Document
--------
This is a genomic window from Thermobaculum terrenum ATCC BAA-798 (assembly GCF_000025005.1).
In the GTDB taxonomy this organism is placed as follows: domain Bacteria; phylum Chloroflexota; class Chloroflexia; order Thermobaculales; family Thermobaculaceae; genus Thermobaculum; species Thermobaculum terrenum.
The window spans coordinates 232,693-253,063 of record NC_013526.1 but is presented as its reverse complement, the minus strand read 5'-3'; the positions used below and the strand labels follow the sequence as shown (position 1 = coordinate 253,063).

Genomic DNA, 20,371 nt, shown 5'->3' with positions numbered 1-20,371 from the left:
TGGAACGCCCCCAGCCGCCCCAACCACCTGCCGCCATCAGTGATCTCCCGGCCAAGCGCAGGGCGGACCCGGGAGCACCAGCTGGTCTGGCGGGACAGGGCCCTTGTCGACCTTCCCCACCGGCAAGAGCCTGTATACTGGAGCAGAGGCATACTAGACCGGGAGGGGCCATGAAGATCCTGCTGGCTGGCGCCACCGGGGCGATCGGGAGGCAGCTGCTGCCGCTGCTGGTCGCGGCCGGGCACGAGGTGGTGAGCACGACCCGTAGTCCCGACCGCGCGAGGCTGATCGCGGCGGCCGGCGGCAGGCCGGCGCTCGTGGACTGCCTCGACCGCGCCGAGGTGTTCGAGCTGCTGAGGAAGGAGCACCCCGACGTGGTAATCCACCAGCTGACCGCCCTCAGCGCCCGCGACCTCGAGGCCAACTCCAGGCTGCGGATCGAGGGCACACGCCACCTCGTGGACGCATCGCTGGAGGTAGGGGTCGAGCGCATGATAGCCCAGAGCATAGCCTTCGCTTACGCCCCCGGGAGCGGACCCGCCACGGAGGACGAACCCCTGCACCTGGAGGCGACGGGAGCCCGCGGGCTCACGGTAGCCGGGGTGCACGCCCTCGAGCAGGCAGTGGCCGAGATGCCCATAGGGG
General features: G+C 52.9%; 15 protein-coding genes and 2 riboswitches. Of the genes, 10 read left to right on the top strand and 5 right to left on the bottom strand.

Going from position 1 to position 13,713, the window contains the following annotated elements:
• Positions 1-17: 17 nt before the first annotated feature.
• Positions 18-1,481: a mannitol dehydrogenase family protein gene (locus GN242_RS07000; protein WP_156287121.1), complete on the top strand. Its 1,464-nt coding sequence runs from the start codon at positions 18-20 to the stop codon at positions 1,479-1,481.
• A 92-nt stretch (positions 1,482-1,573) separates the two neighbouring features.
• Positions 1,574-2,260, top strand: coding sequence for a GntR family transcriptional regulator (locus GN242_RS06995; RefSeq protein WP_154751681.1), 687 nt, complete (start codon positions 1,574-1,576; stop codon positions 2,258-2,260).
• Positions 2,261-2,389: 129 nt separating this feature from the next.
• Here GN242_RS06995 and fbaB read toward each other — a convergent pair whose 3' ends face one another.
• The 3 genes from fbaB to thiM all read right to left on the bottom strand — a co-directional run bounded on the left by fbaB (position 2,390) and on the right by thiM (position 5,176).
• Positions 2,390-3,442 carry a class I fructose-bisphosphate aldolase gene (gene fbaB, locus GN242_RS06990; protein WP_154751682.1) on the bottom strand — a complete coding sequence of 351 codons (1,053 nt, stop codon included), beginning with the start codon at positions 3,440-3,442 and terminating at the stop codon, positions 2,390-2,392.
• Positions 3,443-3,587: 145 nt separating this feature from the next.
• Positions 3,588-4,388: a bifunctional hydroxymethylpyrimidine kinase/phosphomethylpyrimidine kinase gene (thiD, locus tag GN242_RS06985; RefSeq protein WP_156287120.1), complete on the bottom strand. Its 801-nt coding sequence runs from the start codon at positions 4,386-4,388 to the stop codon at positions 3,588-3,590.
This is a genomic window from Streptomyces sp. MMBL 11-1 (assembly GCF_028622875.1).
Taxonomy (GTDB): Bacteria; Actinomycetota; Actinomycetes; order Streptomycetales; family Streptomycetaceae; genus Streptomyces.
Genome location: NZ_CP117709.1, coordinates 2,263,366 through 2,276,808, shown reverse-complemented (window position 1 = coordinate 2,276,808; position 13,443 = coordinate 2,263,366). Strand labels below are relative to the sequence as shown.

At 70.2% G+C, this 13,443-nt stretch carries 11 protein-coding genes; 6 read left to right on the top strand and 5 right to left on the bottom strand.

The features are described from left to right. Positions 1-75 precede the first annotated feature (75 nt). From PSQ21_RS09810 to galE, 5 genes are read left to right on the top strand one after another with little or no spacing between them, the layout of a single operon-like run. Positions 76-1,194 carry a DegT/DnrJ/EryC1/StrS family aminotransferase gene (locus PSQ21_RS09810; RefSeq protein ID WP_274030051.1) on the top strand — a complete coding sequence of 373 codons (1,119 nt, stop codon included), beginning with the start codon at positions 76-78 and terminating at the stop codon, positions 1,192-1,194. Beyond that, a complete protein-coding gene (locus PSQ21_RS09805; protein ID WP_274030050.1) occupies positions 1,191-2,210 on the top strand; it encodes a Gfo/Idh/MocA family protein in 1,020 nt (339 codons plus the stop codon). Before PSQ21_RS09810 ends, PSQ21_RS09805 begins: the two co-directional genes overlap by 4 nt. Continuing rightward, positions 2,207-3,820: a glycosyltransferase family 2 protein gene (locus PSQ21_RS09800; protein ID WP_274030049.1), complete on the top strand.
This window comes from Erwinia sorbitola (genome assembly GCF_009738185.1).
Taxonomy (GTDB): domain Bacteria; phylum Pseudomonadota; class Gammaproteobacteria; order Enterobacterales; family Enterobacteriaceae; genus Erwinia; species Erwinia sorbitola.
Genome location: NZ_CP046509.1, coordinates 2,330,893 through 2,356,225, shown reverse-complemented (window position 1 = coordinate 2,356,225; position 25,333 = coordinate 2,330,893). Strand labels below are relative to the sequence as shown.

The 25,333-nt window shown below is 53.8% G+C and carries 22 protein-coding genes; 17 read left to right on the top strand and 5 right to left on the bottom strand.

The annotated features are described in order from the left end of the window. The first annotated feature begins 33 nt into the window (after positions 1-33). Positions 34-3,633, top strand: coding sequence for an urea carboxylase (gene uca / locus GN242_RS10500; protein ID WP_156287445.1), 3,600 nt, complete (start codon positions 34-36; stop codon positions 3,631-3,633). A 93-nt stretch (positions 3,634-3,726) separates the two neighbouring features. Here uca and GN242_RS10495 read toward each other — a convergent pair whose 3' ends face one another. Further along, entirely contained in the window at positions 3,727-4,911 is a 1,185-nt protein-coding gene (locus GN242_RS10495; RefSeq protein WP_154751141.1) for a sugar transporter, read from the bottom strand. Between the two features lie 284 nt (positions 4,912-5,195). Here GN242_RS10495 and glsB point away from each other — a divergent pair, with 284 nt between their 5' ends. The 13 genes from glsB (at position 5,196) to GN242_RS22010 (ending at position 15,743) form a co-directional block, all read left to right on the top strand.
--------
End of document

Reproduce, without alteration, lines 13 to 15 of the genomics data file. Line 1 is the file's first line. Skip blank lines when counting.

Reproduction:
• Here GN242_RS06995 and fbaB read toward each other — a convergent pair whose 3' ends face one another.
• The 3 genes from fbaB to thiM all read right to left on the bottom strand — a co-directional run bounded on the left by fbaB (position 2,390) and on the right by thiM (position 5,176).
• Positions 2,390-3,442 carry a class I fructose-bisphosphate aldolase gene (gene fbaB, locus GN242_RS06990; protein WP_154751682.1) on the bottom strand — a complete coding sequence of 351 codons (1,053 nt, stop codon included), beginning with the start codon at positions 3,440-3,442 and terminating at the stop codon, positions 2,390-2,392.